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World War I
World War I in the Land of Israel, the Jacob Wahrman Archive

World War I

World War I broke out on July 28, 1914 and ended more than four years later, on November 11, 1918, with Germany’s signing of the ceasefire agreement. Called the “Great War” at the time, it was the most brutal and violent conflict the world had ever known. Some 70 million troops from about 40 countries took part in the fighting, which was primarily concentrated in Europe. Its repercussions reverberated around the world. The scale of the losses was unprecedented: some 20 million soldiers and civilians were killed, tens of millions were injured and left homeless, as homes and infrastructure were destroyed and severe economic hardship ensued. The war had a tremendous impact on humanity, with a great influence on political, ideological, national, cultural and technological aspects of modern life.

The war began following the assassination of Archduke Franz Ferdinand, the heir presumptive to the Austro-Hungarian throne. He was shot by a Serbian citizen while in Sarajevo. The Austro-Hungarian government blamed Serbia and declared war. Within a short time, almost all European countries had joined the war that flared up between two main political blocs - the “Central Powers': Austro-Hungary, Germany, the Ottoman Empire and Bulgaria - were aligned against the “Allied Powers”, including Russia, Britain, France and others. In 1917, the United States joined the Allied Powers.


The War that Changed the Face of the World

The war’s main front was in Western Europe, with most of the fighting occurring in Belgium and France. Another significant front was in Eastern Europe. The Allied countries fought against the Ottomans on the Middle East front. By the end of the war, the map of the world was transformed: the Austro-Hungarian Empire dissolved into Austria and the Balkan States; the Ottoman Empire disintegrated and became the Turkish Republic; areas in the Middle East that had been Ottoman territory came under the mandatory rule of Great Britain and France; and the borders of Imperial Germany contracted to become the Weimar Republic. The First World War was a laboratory in which decisive and historic changes were introduced into the battlefield. At the beginning of the war, armies relied heavily on mounted cavalry, bayonet charges and mail pigeons. By the war’s end, the battlefield had shifted to advanced methods of communication, as well as sophisticated arms and weaponry such as aircraft, tanks, submarines, and chemical agents. As battleground technology advanced, so did medical technology to treat the wounded.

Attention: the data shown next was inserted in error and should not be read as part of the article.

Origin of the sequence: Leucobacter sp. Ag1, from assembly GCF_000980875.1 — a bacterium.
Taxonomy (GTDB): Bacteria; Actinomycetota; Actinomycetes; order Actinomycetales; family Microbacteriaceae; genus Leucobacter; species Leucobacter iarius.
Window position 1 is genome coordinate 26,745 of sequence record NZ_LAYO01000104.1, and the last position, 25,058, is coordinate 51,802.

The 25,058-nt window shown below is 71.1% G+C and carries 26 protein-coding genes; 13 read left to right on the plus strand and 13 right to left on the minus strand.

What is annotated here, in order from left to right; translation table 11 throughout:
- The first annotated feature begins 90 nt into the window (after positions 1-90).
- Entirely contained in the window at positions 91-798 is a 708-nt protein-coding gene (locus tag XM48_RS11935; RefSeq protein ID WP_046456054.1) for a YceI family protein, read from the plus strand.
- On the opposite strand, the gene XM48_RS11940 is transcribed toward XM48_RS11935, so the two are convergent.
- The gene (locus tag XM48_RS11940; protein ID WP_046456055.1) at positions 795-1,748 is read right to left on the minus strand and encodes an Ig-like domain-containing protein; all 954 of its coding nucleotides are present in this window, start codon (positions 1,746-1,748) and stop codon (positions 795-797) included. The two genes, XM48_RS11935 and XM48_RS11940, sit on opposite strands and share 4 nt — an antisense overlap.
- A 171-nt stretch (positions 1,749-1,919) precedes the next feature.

The National Library of Israel preserves thousands of items relating to the First World War, including photographs, documents, diaries, books, research papers, posters and press clippings. The historical materials, including many rare items, offer a great deal of knowledge about the course of the war, the severe losses, the physical and emotional struggle on the home front, and information about what took place on the front lines of the Land of Israel and the consequences of the war. Many of the items shed light on the war’s Jewish angle, particularly the contribution of Jewish soldiers and the difficulties they faced, as well as the experiences of Jewish communities and Jewish units.